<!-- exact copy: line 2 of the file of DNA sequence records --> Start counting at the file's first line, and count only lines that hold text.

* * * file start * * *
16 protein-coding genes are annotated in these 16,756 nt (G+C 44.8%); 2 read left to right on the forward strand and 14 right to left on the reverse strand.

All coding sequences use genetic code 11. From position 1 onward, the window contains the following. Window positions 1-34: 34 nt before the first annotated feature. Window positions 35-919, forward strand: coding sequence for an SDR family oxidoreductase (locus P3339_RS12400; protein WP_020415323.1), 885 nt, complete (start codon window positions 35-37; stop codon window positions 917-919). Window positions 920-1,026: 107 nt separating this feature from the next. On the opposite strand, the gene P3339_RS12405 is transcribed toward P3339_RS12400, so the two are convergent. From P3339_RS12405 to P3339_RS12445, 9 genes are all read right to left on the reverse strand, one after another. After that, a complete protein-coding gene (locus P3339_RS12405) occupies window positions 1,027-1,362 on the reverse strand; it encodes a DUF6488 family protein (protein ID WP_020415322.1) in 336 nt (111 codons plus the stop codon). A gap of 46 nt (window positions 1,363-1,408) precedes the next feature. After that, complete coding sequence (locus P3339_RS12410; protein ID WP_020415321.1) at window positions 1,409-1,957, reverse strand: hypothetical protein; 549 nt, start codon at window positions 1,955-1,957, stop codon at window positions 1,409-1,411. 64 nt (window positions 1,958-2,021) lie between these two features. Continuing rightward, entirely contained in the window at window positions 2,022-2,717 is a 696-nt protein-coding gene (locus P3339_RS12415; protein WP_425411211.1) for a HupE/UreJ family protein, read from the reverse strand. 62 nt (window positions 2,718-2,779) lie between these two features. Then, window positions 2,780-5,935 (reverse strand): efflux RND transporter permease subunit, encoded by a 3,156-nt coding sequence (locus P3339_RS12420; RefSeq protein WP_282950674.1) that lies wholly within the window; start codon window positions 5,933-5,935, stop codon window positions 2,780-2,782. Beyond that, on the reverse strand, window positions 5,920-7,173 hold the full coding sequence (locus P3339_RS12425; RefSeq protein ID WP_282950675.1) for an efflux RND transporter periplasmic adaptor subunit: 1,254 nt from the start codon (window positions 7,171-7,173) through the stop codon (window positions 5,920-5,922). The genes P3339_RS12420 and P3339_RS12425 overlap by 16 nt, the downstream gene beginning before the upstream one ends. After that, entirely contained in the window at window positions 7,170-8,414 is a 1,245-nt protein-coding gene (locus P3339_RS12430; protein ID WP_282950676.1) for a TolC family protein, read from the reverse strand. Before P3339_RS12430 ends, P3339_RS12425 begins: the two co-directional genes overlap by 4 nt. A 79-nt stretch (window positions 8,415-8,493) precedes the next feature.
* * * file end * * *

All coding sequences use genetic code 11. From position 1 onward, the window contains the following. Window positions 1-34: 34 nt before the first annotated feature. Window positions 35-919, forward strand: coding sequence for an SDR family oxidoreductase (locus P3339_RS12400; protein WP_020415323.1), 885 nt, complete (start codon window positions 35-37; stop codon window positions 917-919). Window positions 920-1,026: 107 nt separating this feature from the next. On the opposite strand, the gene P3339_RS12405 is transcribed toward P3339_RS12400, so the two are convergent. From P3339_RS12405 to P3339_RS12445, 9 genes are all read right to left on the reverse strand, one after another. After that, a complete protein-coding gene (locus P3339_RS12405) occupies window positions 1,027-1,362 on the reverse strand; it encodes a DUF6488 family protein (protein ID WP_020415322.1) in 336 nt (111 codons plus the stop codon). A gap of 46 nt (window positions 1,363-1,408) precedes the next feature. After that, complete coding sequence (locus P3339_RS12410; protein ID WP_020415321.1) at window positions 1,409-1,957, reverse strand: hypothetical protein; 549 nt, start codon at window positions 1,955-1,957, stop codon at window positions 1,409-1,411. 64 nt (window positions 1,958-2,021) lie between these two features. Continuing rightward, entirely contained in the window at window positions 2,022-2,717 is a 696-nt protein-coding gene (locus P3339_RS12415; protein WP_425411211.1) for a HupE/UreJ family protein, read from the reverse strand. 62 nt (window positions 2,718-2,779) lie between these two features. Then, window positions 2,780-5,935 (reverse strand): efflux RND transporter permease subunit, encoded by a 3,156-nt coding sequence (locus P3339_RS12420; RefSeq protein WP_282950674.1) that lies wholly within the window; start codon window positions 5,933-5,935, stop codon window positions 2,780-2,782. Beyond that, on the reverse strand, window positions 5,920-7,173 hold the full coding sequence (locus P3339_RS12425; RefSeq protein ID WP_282950675.1) for an efflux RND transporter periplasmic adaptor subunit: 1,254 nt from the start codon (window positions 7,171-7,173) through the stop codon (window positions 5,920-5,922). The genes P3339_RS12420 and P3339_RS12425 overlap by 16 nt, the downstream gene beginning before the upstream one ends. After that, entirely contained in the window at window positions 7,170-8,414 is a 1,245-nt protein-coding gene (locus P3339_RS12430; protein ID WP_282950676.1) for a TolC family protein, read from the reverse strand. Before P3339_RS12430 ends, P3339_RS12425 begins: the two co-directional genes overlap by 4 nt. A 79-nt stretch (window positions 8,415-8,493) precedes the next feature.